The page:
Despite alarming population declines across the country as a whole, endangered black grouse are thriving on managed Scottish moorland, with seven estates in the Angus Glens counting almost 900 birds this spring. The population of these birds has increased over the past 15 years in this part of Scotland, although falling elsewhere.

Black grouse are in serious decline across many parts of the UK such as the south-west of Scotland, leading to them being designated as a ‘Biodiversity Action Plan’ species. However, some upland areas such as Perthshire and the Angus Glens are bastions for the birds.

Seven of the estates which make up the Angus Glens Moorland Group and the Grampian Moorland Group have recorded 872 black grouse in total this year. Glenogil Estate and Dinnet Estate are among those which have seen a good number of active black grouse leks (breeding sites) in recent weeks, with the number of birds recorded equal to previous years.

In 2005 a study of black grouse across Scotland found that there were 3,344 lekking males in total – the Angus Glens population is therefore of huge significance as a stronghold for this species.

Previous research has found that the number of black grouse leks on a driven grouse moor was double the amount found on a moor where gamekeepers were not employed.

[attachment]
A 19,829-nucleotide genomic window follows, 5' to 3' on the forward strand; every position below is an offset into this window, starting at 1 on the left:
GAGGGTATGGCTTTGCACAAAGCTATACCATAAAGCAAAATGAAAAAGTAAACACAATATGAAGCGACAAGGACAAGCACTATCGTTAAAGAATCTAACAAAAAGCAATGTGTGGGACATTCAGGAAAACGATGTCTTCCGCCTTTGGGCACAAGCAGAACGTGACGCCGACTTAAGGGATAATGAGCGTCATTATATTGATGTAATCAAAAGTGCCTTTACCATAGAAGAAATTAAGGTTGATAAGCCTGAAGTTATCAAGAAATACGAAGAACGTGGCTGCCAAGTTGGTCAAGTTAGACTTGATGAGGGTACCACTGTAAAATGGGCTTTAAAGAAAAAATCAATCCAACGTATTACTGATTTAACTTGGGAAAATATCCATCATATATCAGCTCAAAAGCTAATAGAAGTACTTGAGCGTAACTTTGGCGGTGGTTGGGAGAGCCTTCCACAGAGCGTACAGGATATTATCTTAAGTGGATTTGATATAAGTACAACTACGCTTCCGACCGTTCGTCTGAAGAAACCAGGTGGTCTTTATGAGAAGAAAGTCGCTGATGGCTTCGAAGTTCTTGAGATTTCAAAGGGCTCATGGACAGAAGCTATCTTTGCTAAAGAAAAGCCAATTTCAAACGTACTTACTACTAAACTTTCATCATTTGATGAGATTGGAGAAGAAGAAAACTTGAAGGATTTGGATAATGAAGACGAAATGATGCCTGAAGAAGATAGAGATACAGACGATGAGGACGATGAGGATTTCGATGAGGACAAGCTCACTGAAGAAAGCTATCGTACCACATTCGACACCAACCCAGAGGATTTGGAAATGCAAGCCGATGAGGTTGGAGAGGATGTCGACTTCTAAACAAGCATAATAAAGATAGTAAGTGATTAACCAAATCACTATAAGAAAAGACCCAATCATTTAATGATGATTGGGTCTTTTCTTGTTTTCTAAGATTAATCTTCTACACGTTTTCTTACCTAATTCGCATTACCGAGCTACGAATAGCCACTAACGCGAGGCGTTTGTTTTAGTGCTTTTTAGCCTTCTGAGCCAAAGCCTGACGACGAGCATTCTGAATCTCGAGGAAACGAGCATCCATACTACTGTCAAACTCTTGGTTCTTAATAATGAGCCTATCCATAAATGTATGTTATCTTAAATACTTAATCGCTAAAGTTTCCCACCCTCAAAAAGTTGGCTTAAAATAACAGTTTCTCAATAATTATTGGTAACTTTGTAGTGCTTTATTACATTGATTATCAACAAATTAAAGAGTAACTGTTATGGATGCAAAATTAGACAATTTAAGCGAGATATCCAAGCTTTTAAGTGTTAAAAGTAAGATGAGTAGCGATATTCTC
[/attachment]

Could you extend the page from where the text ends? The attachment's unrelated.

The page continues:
A ‘lek’ is the spectacular display of the male of the species to attract the interest of the female. The peak period for lekking is from April to the end of May.

Danny Lawson, head keeper at Glenogil Estate, said:

“This year we counted 109 males on 15 lek sites, which is on a par with previous years. We record the number of birds at the same sites and at the same time each spring, to make sure our conservation strategy is working.

“We know the sites where the male birds will come and lek and we ensure that they are not disturbed in the breeding season. The estate has a huge expanse of moorland and grassland and no commercial forestry, so the black grouse can range over a wide area and are less likely to be attacked by predators. Rotational heather burning, removal of bracken and predator control are the main activities which help our moorland birds.”

Lianne MacLennan, co-ordinator of the Angus Glens Moorland Group and the Grampian Moorland Group, said:

“The male black grouse gather at their leks, often at dawn, to display for the females, ‘greyhens’, who will select their mates.

“On still mornings black grouse leks can be heard from over two miles away. The conservation work undertaken by moorland managers year after year ensures that these are among the last remaining areas where black grouse can live and breed successfully. It’s a joy to be surrounded by so much wildlife.”

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